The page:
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Easily Ensure IoT Security with SRAM-Based PUF Keys and TrustZone Isolation

By Majeed Ahmad

Contributed By Digi-Key's North American Editors

Designs built around the Internet of Things (IoT) are increasingly complex, requiring improved solutions to ensure system security and to check the relentless onslaught of local and remote attacks. However, the adoption of security on resource-constrained IoT devices has been slow and confined to either loosely constructed software patch-ups or highly sophisticated and expensive chips built around complex cryptographic algorithms. Developers need a more comprehensive yet easier-to-use solution if they are to more quickly adopt and implement security.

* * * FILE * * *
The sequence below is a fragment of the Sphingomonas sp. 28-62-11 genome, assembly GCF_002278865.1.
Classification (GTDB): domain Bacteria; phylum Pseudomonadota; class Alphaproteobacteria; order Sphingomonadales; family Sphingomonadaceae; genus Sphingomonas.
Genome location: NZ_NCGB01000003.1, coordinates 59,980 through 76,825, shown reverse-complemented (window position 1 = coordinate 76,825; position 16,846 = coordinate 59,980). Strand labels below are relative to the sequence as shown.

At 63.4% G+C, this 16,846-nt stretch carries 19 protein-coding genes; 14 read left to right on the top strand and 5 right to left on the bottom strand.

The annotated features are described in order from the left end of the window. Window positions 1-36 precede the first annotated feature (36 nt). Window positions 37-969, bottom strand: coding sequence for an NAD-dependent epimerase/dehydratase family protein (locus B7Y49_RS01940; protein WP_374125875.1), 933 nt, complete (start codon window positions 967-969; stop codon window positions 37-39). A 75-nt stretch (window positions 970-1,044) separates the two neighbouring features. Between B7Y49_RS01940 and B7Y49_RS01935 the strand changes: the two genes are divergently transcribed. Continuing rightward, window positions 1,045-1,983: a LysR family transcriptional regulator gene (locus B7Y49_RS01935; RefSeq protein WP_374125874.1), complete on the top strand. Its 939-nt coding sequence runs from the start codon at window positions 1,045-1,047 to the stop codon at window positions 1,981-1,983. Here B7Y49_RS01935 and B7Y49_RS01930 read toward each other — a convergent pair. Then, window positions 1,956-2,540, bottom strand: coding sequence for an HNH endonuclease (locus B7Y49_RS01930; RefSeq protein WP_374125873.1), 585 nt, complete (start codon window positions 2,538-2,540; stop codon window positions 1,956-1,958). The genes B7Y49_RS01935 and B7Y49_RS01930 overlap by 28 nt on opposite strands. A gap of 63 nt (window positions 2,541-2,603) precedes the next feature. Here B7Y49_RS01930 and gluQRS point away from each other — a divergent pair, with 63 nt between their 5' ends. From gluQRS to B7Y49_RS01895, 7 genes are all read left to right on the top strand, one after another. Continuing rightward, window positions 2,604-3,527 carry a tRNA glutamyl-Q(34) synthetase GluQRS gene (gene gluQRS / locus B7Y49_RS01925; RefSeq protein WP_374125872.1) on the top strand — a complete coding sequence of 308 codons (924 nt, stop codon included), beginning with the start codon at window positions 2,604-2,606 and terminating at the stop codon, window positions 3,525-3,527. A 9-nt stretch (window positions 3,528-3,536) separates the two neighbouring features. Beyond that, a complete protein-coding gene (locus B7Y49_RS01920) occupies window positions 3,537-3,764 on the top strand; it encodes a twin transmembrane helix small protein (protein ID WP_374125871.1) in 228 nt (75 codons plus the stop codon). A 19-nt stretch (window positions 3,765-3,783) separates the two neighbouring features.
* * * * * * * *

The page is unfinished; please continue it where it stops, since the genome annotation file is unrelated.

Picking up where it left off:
Technologies such as static random access memory (SRAM)-based physical unclonable functions (PUFs) and Arm’s TrustZone have emerged and evolved to meet the security needs of embedded and IoT developers. This article introduces PUF and TrustZone and how they can be applied using solutions from NXP Semiconductors, Microchip Technology, and Maxim Integrated.

SRAM PUF technology

The SRAM PUF, a lightweight authentication alternative to traditional cryptography, is being integrated into security-centric chips such as NXP’s LPC55S6x family where it adds root of trust and provisioning (Figure 1).

Block diagram of the NXP LPC55S6x family of MCUsFigure 1: The block diagram of the LPC55S6x family of MCUs shows the integration of security building blocks like SRAM-based PUF technology. (Image source: NXP)